Now that you know what RevOps does, the next question to answer is: Where does it fit within your organizational structure? This can vary from company to company. If you have a CRO, the RevOps team will likely be their responsibility. There may be a head of RevOps that reports to the CRO, or it could be the head of marketing and sales.
What the department is called also depends on the organization. It may be known as Go-To-Market Operations or Business Operations, or go under the “traditional” name of Sales Operations.
It’s important to note that for some companies, RevOps might not be an official department at all, and exists instead as a general philosophy that brings together all people, processes and tools related to revenue.
Building Out Your RevOps Team
If you decide to go all-in on ABM, you’ll soon be tasked with:
- Getting sales and marketing on the same page
- Driving a world-class customer experience with a customer success team
- And making sure they all have the technology, data, and insights they need
That means you’ll need to assemble a crack RevOps team.
Since RevOps is a fairly new job function, you might have a hard time finding people with experience in the exact field. The solution is to look for talent in marketing and sales operations who also possess the following characteristics, whether you’re looking for new hires or searching for talent on existing teams:
From managing technology to gathering data to helping revenue teams orchestrate impactful campaigns and outreach, RevOps is all about processes. Select team members who can keep all these processes in order, and keep up with the ongoing training they’ll need to help effectively optimize tasks such as managing CRM and MAP platforms and generating dashboards and reports.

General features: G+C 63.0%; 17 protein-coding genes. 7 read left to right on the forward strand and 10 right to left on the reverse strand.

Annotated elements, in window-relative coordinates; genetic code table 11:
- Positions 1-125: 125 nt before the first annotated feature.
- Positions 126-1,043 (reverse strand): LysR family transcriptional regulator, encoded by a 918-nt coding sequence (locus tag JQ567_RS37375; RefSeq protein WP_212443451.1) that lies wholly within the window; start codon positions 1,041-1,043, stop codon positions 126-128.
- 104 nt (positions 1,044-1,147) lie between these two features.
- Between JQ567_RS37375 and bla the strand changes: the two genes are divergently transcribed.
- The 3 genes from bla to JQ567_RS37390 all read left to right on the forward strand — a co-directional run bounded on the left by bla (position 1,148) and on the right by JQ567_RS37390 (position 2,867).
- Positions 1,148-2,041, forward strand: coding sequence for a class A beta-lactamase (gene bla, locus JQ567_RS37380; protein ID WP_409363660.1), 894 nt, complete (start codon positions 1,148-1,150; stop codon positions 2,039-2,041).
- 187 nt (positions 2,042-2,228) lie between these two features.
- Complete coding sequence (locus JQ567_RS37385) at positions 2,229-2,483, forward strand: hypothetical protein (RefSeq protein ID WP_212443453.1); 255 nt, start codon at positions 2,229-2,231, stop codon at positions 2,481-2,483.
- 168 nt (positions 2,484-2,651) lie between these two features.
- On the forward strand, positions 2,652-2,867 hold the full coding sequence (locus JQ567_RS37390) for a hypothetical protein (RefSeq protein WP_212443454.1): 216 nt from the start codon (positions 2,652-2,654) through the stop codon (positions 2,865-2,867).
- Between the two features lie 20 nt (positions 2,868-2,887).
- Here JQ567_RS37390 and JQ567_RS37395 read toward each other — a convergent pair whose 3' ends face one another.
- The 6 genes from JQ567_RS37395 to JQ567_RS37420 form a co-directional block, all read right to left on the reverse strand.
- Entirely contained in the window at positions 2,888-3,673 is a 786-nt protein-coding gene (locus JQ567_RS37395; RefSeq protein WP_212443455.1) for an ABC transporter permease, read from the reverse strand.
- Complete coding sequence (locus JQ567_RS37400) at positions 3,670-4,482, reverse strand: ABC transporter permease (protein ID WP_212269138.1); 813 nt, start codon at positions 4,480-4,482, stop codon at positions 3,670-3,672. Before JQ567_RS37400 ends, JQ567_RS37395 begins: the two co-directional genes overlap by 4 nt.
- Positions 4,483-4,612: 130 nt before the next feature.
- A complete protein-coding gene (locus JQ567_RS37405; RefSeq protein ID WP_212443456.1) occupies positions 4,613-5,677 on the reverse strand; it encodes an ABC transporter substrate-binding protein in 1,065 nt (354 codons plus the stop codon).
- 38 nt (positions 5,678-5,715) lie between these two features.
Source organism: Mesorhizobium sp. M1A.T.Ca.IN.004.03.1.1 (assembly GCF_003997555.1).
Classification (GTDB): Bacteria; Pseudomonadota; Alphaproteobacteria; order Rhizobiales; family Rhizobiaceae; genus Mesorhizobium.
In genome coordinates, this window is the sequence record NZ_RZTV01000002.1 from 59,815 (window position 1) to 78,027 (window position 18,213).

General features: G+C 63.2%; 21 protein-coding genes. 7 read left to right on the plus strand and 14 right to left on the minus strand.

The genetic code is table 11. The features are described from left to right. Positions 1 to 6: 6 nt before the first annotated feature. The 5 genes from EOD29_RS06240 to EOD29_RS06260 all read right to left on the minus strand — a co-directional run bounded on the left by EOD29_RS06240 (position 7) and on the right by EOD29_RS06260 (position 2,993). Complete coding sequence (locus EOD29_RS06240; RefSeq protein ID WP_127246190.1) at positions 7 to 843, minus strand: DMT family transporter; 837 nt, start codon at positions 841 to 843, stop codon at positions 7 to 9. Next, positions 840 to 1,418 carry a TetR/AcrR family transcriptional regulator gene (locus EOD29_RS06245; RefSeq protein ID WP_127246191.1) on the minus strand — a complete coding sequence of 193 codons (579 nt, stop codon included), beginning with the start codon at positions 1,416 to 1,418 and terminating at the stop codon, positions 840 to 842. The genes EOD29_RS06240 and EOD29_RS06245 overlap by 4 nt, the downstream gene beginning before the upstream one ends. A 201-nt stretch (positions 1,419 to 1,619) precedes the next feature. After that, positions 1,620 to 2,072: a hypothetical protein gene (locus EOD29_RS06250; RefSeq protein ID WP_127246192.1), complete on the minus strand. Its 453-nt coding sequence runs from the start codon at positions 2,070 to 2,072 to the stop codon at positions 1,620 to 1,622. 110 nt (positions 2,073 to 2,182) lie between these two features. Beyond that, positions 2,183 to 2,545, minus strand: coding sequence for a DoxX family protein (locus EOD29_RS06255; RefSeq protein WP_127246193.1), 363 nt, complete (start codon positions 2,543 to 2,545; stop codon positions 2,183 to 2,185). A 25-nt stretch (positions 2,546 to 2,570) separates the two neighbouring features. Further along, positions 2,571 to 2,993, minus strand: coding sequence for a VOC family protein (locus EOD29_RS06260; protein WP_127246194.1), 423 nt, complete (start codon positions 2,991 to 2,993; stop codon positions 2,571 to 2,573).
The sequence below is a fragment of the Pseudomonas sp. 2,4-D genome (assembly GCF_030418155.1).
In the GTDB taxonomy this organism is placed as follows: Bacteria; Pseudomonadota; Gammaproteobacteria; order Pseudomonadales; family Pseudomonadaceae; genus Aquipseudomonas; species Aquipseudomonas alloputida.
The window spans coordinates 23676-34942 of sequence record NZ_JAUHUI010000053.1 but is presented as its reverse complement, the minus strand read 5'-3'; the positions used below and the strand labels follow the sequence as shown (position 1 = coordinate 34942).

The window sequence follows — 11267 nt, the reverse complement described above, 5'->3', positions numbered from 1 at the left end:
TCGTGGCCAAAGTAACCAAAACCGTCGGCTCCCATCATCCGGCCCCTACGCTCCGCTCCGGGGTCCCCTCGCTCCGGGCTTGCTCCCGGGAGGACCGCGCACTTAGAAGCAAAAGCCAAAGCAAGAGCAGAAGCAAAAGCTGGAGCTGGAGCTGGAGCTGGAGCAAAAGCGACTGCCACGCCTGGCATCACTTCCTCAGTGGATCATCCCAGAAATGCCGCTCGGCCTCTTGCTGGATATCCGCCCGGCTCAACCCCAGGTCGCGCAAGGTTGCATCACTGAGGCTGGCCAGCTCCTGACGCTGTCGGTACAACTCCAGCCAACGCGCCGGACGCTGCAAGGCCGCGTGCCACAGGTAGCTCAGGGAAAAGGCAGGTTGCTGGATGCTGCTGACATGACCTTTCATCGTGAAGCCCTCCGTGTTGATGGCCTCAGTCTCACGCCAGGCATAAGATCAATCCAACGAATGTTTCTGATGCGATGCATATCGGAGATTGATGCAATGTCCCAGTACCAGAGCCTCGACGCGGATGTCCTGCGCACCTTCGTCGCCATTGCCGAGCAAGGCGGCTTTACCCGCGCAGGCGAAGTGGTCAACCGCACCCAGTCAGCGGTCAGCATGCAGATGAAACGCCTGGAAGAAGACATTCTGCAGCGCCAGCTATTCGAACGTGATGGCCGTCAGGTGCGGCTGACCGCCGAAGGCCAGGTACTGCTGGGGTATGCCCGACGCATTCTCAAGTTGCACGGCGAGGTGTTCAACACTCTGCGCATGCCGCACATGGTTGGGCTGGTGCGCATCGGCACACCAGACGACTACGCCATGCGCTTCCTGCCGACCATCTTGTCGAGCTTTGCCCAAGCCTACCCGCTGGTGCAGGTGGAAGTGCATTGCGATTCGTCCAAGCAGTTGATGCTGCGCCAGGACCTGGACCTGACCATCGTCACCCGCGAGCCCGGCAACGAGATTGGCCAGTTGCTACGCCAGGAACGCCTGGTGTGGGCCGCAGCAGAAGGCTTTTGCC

Quick on Their Feet
RevOps is the driving engine of the business, which means it moves fast. In these environments, change can occur with practically no notice. Ideal candidates understand that since their work impacts how data is collected and analyzed, quality is key, but they also know that sometimes “done” is better than “perfect.”
Because RevOps personnel have unparalleled visibility into the convergence of data and analytics, they are uniquely positioned to advise stakeholders on everything from customer engagement to expanding an ICP. Look for folks who can help make tough — but educated — decisions based on the best projected outcome for the revenue team.
If the idea of building a new RevOps team and rearranging your org chart sounds daunting — or if you don’t have the resources to start right away — don’t worry.
Remember, revenue operations doesn’t have to be an official department. Instead, it can simply be an approach to unifying all things revenue.
A pivot to ABM might be harder without a RevOps team managing tech tools, generating reports and providing analysis, but as long as you put the effort into aligning, supporting, and empowering your sales, marketing, and customer success teams — which can be made easier with the right revenue technology platform — it’s an attainable goal to achieve, and a worthy one to pursue.